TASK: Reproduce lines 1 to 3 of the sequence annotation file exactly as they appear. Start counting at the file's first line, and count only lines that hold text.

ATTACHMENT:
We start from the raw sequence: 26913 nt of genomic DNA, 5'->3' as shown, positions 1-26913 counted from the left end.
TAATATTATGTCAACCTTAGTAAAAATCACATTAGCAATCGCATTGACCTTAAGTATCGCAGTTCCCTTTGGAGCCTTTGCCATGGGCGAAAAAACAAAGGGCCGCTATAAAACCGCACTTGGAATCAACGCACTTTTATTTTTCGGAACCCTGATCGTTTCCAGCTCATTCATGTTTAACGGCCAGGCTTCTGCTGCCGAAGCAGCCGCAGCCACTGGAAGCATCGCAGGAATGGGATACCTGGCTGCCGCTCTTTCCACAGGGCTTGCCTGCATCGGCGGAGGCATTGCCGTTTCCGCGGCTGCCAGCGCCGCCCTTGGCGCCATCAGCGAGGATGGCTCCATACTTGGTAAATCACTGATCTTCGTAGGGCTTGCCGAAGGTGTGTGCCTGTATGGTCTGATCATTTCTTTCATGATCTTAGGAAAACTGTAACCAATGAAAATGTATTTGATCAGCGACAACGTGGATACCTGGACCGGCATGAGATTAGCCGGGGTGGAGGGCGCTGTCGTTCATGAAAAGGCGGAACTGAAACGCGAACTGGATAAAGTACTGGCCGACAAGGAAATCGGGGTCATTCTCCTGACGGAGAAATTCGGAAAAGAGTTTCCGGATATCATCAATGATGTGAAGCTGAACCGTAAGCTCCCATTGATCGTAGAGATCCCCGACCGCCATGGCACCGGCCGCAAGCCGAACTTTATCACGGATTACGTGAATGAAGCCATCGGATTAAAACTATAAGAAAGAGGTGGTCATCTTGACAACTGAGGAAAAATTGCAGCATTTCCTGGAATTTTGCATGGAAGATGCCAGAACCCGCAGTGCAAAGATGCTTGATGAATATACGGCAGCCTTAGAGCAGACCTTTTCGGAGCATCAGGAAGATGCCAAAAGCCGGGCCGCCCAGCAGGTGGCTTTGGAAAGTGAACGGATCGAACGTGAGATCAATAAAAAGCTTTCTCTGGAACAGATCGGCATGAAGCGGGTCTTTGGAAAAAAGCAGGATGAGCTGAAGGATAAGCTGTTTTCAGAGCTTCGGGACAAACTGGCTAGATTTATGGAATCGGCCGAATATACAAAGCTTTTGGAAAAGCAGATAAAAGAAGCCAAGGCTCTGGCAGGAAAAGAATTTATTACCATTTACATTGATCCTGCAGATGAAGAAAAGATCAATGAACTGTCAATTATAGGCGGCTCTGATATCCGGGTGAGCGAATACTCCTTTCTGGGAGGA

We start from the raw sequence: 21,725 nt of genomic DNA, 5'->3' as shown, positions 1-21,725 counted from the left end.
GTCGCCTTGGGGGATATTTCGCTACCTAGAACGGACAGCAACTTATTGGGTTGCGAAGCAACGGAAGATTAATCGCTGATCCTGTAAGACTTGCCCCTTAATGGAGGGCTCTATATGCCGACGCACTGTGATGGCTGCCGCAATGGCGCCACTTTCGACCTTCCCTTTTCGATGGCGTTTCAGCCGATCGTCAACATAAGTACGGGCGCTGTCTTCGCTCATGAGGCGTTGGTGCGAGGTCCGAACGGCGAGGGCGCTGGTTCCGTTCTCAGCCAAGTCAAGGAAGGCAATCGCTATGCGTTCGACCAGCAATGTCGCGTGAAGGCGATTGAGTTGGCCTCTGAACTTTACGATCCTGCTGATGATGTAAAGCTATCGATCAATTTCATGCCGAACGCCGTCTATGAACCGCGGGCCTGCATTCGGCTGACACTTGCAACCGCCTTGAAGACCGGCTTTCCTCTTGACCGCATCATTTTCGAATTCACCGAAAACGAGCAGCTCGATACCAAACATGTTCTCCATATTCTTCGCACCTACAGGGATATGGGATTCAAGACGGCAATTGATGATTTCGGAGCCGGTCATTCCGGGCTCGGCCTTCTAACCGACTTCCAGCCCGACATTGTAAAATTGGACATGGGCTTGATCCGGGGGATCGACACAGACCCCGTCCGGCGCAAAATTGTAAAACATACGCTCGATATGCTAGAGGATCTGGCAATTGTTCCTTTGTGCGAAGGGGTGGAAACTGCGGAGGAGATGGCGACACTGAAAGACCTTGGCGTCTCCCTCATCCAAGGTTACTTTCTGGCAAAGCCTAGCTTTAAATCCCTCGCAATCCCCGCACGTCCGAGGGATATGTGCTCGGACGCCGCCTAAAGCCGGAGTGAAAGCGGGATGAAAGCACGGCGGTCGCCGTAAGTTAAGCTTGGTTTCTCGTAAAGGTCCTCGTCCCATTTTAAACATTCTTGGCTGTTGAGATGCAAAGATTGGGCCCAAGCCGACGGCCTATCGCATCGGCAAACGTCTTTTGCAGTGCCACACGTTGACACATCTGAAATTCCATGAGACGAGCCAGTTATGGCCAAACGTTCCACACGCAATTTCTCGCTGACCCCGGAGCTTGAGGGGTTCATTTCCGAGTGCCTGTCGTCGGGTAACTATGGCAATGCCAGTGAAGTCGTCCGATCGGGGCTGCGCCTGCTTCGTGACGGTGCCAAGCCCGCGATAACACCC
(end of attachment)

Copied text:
We start from the raw sequence: 26913 nt of genomic DNA, 5'->3' as shown, positions 1-26913 counted from the left end.
TAATATTATGTCAACCTTAGTAAAAATCACATTAGCAATCGCATTGACCTTAAGTATCGCAGTTCCCTTTGGAGCCTTTGCCATGGGCGAAAAAACAAAGGGCCGCTATAAAACCGCACTTGGAATCAACGCACTTTTATTTTTCGGAACCCTGATCGTTTCCAGCTCATTCATGTTTAACGGCCAGGCTTCTGCTGCCGAAGCAGCCGCAGCCACTGGAAGCATCGCAGGAATGGGATACCTGGCTGCCGCTCTTTCCACAGGGCTTGCCTGCATCGGCGGAGGCATTGCCGTTTCCGCGGCTGCCAGCGCCGCCCTTGGCGCCATCAGCGAGGATGGCTCCATACTTGGTAAATCACTGATCTTCGTAGGGCTTGCCGAAGGTGTGTGCCTGTATGGTCTGATCATTTCTTTCATGATCTTAGGAAAACTGTAACCAATGAAAATGTATTTGATCAGCGACAACGTGGATACCTGGACCGGCATGAGATTAGCCGGGGTGGAGGGCGCTGTCGTTCATGAAAAGGCGGAACTGAAACGCGAACTGGATAAAGTACTGGCCGACAAGGAAATCGGGGTCATTCTCCTGACGGAGAAATTCGGAAAAGAGTTTCCGGATATCATCAATGATGTGAAGCTGAACCGTAAGCTCCCATTGATCGTAGAGATCCCCGACCGCCATGGCACCGGCCGCAAGCCGAACTTTATCACGGATTACGTGAATGAAGCCATCGGATTAAAACTATAAGAAAGAGGTGGTCATCTTGACAACTGAGGAAAAATTGCAGCATTTCCTGGAATTTTGCATGGAAGATGCCAGAACCCGCAGTGCAAAGATGCTTGATGAATATACGGCAGCCTTAGAGCAGACCTTTTCGGAGCATCAGGAAGATGCCAAAAGCCGGGCCGCCCAGCAGGTGGCTTTGGAAAGTGAACGGATCGAACGTGAGATCAATAAAAAGCTTTCTCTGGAACAGATCGGCATGAAGCGGGTCTTTGGAAAAAAGCAGGATGAGCTGAAGGATAAGCTGTTTTCAGAGCTTCGGGACAAACTGGCTAGATTTATGGAATCGGCCGAATATACAAAGCTTTTGGAAAAGCAGATAAAAGAAGCCAAGGCTCTGGCAGGAAAAGAATTTATTACCATTTACATTGATCCTGCAGATGAAGAAAAGATCAATGAACTGTCAATTATAGGCGGCTCTGATATCCGGGTGAGCGAATACTCCTTTCTGGGAGGA

We start from the raw sequence: 21,725 nt of genomic DNA, 5'->3' as shown, positions 1-21,725 counted from the left end.